ACA Blog

Oct 24, 2011

American Psychological Association Divisions Criticize DSM-5

Three major divisions of the American Psychological Association (APA) – the Society for Humanistic Psychology (Division 32), Society for Community Research and Action-Community Psychology (Division 27), and Society for Group Psychology and Psychotherapy (Division 49) – sent an open letter to the DSM-5 Task Force and the American Psychiatric Association expressing several criticisms about DSM-5.

I’ve summarized the concerns below, but the entire document can be located at this link: The three divisions outline their specific reservations as follows:

Lowering of Diagnostic Thresholds

The proposal to lower diagnostic symptom requirements is scientifically premature and holds numerous risks. Increasing the number of people who qualify for a diagnosis may lead to excessive medicalization and stigmatization of transitive, even normative distress. We are particularly concerned about:
•“Attenuated Psychosis Syndrome,” which describes experiences common in the general population, and which was developed from a “risk” concept with strikingly low predictive validity for conversion to full psychosis.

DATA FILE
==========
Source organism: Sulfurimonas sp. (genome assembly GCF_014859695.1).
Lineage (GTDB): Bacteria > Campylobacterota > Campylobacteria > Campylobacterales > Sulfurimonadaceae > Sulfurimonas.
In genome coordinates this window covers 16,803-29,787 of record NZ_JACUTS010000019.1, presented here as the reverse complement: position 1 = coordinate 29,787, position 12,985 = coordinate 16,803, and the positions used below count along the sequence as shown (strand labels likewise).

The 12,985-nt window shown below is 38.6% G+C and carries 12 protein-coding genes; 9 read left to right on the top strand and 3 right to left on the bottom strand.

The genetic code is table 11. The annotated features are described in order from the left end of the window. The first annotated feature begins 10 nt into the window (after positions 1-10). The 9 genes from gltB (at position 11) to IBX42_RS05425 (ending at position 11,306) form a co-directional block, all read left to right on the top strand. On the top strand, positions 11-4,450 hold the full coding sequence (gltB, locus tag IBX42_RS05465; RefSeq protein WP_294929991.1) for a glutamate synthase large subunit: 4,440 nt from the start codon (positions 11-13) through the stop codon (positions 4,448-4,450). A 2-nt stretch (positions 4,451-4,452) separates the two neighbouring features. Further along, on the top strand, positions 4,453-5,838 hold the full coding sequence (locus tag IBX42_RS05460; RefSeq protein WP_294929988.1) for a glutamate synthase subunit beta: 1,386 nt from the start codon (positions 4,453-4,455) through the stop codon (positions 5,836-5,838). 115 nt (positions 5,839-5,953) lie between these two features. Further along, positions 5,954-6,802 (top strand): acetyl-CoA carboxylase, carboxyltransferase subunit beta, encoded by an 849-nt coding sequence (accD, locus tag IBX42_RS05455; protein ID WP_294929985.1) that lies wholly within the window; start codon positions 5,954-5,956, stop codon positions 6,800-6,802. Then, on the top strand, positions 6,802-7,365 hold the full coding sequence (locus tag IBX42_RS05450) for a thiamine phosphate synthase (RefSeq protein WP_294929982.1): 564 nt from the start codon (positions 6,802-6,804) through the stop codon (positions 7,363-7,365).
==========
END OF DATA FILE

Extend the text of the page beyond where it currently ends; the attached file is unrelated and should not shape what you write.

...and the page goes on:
•The proposed removal of Major Depressive Disorder’s bereavement exclusion, which currently prevents the pathologization of grief, a normal life process.
•The reduction in the number of criteria necessary for the diagnosis of Attention Deficit Disorder, a diagnosis that is already subject to epidemiological inflation.
•The reduction in symptomatic duration and the number of necessary criteria for the diagnosis of Generalized Anxiety Disorder.

Vulnerable Populations

We are also gravely concerned about the introduction of disorder categories that risk misuse in particularly vulnerable populations. For example,
•Mild Neurocognitive Disorder might be diagnosed in elderly with expected cognitive decline, especially in memory functions.
•Children and adolescents will be particularly susceptible to receiving a diagnosis of Disruptive Mood Dysregulation Disorder or Attenuated Psychosis Syndrome.